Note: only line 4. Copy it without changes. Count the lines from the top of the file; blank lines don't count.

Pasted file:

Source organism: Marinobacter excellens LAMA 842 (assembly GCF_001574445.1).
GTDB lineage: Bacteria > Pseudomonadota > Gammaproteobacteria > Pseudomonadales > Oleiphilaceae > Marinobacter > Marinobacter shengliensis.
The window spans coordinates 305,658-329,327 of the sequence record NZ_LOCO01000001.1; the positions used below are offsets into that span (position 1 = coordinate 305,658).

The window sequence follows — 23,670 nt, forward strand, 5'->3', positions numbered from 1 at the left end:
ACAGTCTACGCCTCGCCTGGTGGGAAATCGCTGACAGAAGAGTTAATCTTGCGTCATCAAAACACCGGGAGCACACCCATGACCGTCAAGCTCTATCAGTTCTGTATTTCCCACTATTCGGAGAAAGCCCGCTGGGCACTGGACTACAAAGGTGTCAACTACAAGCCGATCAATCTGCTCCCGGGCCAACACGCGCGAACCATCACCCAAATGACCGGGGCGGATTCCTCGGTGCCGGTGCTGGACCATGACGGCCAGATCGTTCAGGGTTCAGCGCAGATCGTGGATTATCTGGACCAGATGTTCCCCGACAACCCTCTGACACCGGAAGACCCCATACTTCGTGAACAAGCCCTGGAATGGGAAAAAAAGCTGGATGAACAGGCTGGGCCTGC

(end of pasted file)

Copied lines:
The window sequence follows — 23,670 nt, forward strand, 5'->3', positions numbered from 1 at the left end: